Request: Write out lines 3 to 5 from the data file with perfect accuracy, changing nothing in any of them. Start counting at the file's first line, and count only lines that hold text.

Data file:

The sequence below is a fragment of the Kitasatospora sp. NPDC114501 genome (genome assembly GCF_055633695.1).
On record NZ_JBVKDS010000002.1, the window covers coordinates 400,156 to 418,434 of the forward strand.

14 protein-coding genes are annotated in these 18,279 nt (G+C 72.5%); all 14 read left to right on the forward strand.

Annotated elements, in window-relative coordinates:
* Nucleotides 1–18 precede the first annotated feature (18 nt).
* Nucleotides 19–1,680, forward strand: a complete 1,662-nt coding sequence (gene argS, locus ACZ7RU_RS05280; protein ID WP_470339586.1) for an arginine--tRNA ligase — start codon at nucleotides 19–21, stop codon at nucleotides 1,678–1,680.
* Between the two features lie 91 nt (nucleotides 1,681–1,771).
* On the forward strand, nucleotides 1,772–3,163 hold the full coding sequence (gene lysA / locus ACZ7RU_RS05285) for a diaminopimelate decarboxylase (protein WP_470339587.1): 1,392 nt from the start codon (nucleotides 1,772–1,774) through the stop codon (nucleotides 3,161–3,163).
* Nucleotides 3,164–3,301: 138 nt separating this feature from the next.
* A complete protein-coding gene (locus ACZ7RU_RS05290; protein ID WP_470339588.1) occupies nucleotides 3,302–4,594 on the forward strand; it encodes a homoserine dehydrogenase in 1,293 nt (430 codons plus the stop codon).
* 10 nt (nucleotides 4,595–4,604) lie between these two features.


14 protein-coding genes are annotated in these 18,279 nt (G+C 72.5%); all 14 read left to right on the forward strand.

Annotated elements, in window-relative coordinates:
* Nucleotides 1–18 precede the first annotated feature (18 nt).